The easier and cheaper it is to publish a book, the more people will publish books. The more books published, the more competition all books have for readers’ eyes.

Here’s the deal: Don’t just be anyone.

In other words, be an informed author. If you are thinking about publishing a book, don’t do it just because you can. Take the time to hone your writing, learn about proper book design and layout, and understand what you need to do to market your book. Both you and your book will be better for it.

Colorado Christian Writers Conference

I am thankful that it is both easy to independently publish a book and it is easy to learn what you need to know to do this. Many sources exist to help independent authors who want to learn.

You have the opportunity to learn directly from me at the upcoming Colorado Christian Writers Conference in Estes Park May 15-18, 2019. I will be teaching a Continuing session on “You Can Indie Publish & Market Your Book.” This session will teach you what you need to know to publish an industry standard book and to begin the process of promoting your book.

If you can attend this conference, I encourage you to do so. You will learn valuable information, not just from me, but from the other presenters as well. Don’t take my word for it; here is what a couple people said about my “You Can Indie Publish & Market Your Book” sessions on Facebook:

Don’t just be anyone. Learn what you need to know and be an author that people want to read and share with others.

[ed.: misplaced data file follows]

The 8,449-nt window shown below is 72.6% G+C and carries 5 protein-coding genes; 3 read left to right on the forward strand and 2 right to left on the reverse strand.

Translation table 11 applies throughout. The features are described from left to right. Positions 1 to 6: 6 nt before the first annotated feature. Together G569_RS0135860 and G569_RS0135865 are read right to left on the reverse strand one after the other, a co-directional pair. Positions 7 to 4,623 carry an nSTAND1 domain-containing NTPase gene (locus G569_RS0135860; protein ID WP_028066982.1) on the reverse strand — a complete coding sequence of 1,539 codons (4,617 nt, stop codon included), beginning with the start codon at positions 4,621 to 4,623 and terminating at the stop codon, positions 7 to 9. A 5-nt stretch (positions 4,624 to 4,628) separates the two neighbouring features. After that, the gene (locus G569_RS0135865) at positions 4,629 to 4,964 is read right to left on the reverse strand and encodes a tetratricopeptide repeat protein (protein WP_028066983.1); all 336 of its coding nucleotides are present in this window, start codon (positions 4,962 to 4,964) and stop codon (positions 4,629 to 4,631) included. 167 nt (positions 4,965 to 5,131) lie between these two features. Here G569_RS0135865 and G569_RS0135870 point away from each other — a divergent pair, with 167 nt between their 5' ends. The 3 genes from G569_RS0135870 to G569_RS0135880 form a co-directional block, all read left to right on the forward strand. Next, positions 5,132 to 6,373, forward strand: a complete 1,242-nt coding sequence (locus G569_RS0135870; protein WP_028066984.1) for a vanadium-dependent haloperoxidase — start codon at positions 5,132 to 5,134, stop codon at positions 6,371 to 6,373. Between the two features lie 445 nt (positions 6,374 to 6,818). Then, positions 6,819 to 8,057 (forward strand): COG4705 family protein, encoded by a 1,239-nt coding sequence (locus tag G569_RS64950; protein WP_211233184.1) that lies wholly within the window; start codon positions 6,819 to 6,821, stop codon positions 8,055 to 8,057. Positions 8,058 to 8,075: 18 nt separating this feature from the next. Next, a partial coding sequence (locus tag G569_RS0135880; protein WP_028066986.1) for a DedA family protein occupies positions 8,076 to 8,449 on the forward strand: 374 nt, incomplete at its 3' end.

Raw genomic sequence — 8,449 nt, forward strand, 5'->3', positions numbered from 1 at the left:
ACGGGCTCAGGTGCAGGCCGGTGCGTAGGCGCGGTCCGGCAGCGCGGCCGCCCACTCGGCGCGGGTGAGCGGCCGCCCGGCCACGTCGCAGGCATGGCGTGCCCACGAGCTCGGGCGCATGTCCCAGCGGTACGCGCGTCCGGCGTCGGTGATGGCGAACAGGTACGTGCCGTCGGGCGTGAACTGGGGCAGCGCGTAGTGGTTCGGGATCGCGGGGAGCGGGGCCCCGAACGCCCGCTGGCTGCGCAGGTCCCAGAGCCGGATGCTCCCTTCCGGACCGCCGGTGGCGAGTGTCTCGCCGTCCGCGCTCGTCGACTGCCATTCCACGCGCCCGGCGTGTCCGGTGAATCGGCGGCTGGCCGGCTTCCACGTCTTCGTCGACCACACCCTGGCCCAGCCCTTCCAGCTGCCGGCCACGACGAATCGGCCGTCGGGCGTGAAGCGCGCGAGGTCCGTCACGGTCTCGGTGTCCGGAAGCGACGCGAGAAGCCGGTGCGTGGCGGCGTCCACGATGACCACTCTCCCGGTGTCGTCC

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Photo courtesy of NeONBRAND.

What To Do When Your Book is Pirated

Authors should be more concerned about obscurity than piracy. This is the conventional wisdom. However, piracy does happen. When it happens to you, do you know what to do about it?

Not too long ago, I received a Google Alert that my books had recently been listed on some websites I had never heard of; so I checked it out. It turns out that the websites were pirate sites that allow free PDF downloads of books.

Lo and behold, my books had been pirated. They were being offered for anyone to download free-of-charge on these sites.

Fortunately, I knew what to do and flew into action. I immediately sent each site a DMCA Takedown Notice. Both sites responded—surprisingly—quickly to my notices and reported that they had removed the books.

Do you know what to do if your books are pirated? Here are my suggestions.

1. Sign up for alerts.

To stay on top of where you and your books are appearing on the world wide web, you should subscribe to an alert service. Alert services include:

These services search the Internet for the words you give them and let you know where these words are showing up online. These sites will send you an email notifying you each time a new listing is found.

If you use your name or the title of your book, the alert service will send you a notice when it finds a new listing of the phrase on the web. These alerts allow you to know who is talking about you and your books, and they allow you to monitor if your books are being pirated.

2. Send a DMCA Takedown Notice.

If you find a site that is listing your books as a free ebook download, you need to take immediate action. The best thing to do is to send a DMCA Takedown Notice to the site administrators. DMCA stands for the Digital Millennium Copyright Act.